Biotechnology Trust Reports Strong Investor Returns
By Nuala Moran
LONDON – International Biotechnology Trust (IBT) reported strong returns for shareholders, driven by new drug approvals, high levels of merger and acquisition activity and the resilience of leading biotech companies in the current growth-stunting environment.
The London-based investment trust saw net asset value (NAV) rise by 41.9 percent to £2.32 (US$3.70) per share in the year ended August 2012. And while – inevitably – the unquoted investments in IBT's portfolio mean the shares trade at a discount, the share price rose by 43 percent over the year, significantly outperforming the FTSE All-share index, which produced a total return of 10.2 percent in the same period.
The performance of the quoted portfolio, which is dominated by U.S. investments, including stakes in Amgen Inc., Gilead Sciences Inc. and Affymax Inc., reflects increased investor interest in the biotech sector, said David Pinniger, investment manager. New product launches and the fact that leading companies are achieving strong growth is bringing new investors into what is a "long-overlooked" sector. "The technical aspects of evaluating biotech stocks are falling away and it is more appealing to nonspecialists," Pinniger told BioWorld International. "Brokers say the level of generalist interest in mid- and large-size biotechs is much greater than it has been."
Nor is that just a case of biotech representing "the best house in a bad neighborhood," Pinniger said, noting that central bank quantitative easing programs are underpinning equity markets at present, resulting in positive – if muted – price gains in the broader stock market. Biotech, however, offers the prospect of internally fueled growth that is independent of economic stimulus measures.
"The big guys have put their houses in order, they are pulling products through their pipelines, or like Amgen with the acquisition of Micromet, or Gilead buying Pharmasset, are bringing products in from outside; there's strong cash flow and earnings growth," Pinniger said.
In fact, the big biotechs now look like big pharma companies – but with one crucial distinction – they are exhibiting higher growth. Pinniger said he expects to see compound annual growth rates of up to 40 percent over the next five years, with average earnings per share up by 20 percent to 25 percent.
That growth is being driven by the approval of new drugs to treat diseases such as hepatitis, multiple sclerosis, prostate cancer and cystic fibrosis. "The last couple of years have seen products getting approved, and in the past 12 months, things have been getting through the FDA with barely a scratch," Pinniger said.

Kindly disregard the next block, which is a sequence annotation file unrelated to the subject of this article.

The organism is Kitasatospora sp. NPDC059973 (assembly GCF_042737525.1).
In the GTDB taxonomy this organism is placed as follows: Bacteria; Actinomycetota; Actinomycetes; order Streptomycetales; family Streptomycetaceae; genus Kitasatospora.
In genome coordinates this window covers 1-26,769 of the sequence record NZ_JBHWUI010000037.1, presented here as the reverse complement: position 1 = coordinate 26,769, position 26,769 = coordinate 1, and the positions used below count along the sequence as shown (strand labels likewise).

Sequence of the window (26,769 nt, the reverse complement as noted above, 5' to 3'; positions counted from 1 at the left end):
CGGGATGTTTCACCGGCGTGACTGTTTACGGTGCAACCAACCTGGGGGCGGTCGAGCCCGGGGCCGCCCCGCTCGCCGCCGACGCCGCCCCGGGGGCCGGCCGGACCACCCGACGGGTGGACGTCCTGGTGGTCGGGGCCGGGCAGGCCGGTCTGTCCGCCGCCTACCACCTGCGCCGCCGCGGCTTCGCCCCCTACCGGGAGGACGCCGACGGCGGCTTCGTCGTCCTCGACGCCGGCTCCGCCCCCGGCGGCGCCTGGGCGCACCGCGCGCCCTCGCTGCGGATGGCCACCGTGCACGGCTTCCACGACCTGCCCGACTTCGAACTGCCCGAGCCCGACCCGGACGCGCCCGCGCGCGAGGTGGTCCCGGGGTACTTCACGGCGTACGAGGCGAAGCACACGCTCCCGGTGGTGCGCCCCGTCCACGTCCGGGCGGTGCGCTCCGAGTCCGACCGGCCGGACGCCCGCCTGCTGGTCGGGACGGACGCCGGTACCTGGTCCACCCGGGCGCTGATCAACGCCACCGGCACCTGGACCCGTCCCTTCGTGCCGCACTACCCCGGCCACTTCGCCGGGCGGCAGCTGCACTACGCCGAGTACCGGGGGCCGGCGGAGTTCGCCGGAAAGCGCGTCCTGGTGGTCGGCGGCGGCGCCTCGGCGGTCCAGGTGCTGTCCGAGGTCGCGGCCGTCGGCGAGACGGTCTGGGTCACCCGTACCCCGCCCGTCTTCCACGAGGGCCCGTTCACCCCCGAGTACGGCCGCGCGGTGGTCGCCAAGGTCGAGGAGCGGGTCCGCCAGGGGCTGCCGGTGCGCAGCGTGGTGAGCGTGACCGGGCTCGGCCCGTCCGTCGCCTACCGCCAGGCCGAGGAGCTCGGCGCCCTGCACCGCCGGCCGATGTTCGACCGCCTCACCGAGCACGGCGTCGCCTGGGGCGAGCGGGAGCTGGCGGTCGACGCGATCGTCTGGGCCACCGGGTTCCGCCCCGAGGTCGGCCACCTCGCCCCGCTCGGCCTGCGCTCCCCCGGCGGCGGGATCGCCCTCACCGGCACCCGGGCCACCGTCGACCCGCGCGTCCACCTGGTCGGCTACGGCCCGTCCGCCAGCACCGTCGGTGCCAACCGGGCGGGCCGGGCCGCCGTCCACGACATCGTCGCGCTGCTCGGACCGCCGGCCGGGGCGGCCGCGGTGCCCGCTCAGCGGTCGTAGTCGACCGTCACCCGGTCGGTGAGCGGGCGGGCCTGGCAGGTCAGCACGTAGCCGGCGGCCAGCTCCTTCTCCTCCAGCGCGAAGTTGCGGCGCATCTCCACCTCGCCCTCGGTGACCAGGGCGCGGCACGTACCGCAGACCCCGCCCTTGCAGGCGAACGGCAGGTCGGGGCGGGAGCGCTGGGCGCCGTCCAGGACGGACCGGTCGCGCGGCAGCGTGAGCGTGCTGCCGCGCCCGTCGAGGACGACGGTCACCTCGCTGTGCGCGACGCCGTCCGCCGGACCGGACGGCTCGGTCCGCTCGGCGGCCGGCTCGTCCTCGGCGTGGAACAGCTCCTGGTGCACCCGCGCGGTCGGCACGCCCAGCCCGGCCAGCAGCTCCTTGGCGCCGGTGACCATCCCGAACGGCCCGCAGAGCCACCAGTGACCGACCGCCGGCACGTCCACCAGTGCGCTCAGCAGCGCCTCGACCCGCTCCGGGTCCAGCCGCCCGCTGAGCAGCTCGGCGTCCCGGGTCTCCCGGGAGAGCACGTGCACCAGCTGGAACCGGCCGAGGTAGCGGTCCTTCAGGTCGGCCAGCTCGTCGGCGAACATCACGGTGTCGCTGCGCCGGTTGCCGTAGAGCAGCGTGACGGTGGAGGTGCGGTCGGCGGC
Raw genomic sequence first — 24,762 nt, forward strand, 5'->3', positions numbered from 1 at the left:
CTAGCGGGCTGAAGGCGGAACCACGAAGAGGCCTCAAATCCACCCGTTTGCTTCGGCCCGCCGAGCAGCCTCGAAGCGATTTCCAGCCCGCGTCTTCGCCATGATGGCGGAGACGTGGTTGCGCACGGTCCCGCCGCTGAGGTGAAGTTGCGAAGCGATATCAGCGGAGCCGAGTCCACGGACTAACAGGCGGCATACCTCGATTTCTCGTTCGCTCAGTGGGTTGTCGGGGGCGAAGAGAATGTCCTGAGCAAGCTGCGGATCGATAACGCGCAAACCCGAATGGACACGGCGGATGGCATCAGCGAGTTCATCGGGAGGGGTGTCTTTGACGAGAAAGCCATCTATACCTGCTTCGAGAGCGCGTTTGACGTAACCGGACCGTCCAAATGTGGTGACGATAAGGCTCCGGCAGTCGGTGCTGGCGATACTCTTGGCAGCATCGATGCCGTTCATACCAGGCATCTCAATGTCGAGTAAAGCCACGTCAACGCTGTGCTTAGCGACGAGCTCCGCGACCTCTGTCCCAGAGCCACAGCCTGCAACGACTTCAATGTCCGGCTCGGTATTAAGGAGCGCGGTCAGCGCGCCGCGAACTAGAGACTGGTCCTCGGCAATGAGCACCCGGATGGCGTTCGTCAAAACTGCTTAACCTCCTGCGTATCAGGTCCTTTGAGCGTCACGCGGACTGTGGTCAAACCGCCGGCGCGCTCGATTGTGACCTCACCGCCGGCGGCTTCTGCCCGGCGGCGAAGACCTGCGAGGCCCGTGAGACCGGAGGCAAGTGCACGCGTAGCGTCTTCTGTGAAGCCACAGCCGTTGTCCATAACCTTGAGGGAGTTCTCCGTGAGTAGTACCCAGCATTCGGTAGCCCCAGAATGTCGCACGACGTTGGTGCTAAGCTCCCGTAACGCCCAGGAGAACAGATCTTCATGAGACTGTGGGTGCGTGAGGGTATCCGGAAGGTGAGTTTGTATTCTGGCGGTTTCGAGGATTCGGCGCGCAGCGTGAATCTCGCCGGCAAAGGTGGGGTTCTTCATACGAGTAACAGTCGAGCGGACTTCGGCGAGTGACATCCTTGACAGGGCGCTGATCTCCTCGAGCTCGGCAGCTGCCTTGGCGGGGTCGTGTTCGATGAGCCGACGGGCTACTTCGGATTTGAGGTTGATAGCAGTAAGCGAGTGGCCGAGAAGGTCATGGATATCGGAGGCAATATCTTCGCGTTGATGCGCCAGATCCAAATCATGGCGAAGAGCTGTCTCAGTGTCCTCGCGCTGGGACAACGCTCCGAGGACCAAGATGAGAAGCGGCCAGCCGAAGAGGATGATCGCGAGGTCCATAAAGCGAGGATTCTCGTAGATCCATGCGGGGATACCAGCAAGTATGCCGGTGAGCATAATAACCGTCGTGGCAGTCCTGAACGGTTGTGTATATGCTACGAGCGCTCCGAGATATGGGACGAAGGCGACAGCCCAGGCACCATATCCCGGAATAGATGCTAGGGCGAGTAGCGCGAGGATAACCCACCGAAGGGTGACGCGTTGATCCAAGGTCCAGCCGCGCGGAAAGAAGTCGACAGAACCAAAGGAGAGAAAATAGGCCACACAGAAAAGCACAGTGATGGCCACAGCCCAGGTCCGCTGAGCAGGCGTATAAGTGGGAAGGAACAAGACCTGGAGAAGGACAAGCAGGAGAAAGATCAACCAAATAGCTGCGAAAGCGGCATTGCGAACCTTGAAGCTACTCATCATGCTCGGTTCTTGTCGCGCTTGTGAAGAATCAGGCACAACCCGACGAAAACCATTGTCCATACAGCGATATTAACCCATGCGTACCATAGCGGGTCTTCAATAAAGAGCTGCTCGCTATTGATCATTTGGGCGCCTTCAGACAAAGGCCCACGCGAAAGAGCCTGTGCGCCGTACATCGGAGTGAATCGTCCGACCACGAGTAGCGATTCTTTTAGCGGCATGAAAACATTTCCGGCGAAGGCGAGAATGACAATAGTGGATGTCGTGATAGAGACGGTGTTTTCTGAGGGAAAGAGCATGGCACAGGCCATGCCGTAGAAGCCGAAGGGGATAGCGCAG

Those products are filling areas of real unmet medical need, are specialist rather than primary care treatments, and are serving relatively small patient populations. "As a result, there is less pressure on pricing," Pinniger noted. And while it may not be good for much, the current economic climate creates ideal conditions for capturing the value of medical innovation, as providers are required to deliver more health care with constrained resources. That is increasing demand for the higher quality, more effective products that biotech is delivering, Pinniger said.
During the year four companies in the quoted portfolio were acquired, including the largest holding, Micromet Inc., a company that IBT first invested in at venture-stage. IBT also did well out of Gilead Sciences' $11 billion acquisition of Pharmasset Inc., and exited Caliper Life Sciences Inc. and Ardea Biosciences Inc. In addition, one company in the unquoted portfolio, EUSA Pharma Inc., was acquired for $700 million.
Other unquoted investments are maturing, and Pinniger expects to see more trade sales over the next two to four years. "Some unquoted companies are struggling, but others are delivering clinical data," he said.
As a result of EUSA's acquisition, IBT has a low weighting in nonquoted investments at 16 percent of the portfolio. The long-term target is an average of 30 percent, and Pinniger said IBT will be "restocking" and putting money into new companies. Oxford and Cambridge universities and Imperial College London are good sources of start-ups, as are assets coming out of pharma as a result of restructuring.
The investment thesis for venture capital investing in the life sciences area remains intact, with creative and efficient small biotechs continuing to provide novel products so desperately needed by pharma. In the year to the end of August, IBT made one new venture-stage investment and 18 follow-on investments.
However, with IBT's share price trading at a 12 percent discount to NAV and the unquoted portfolio making up 16 percent of the total fund, the market sees little value in the unquoted assets.
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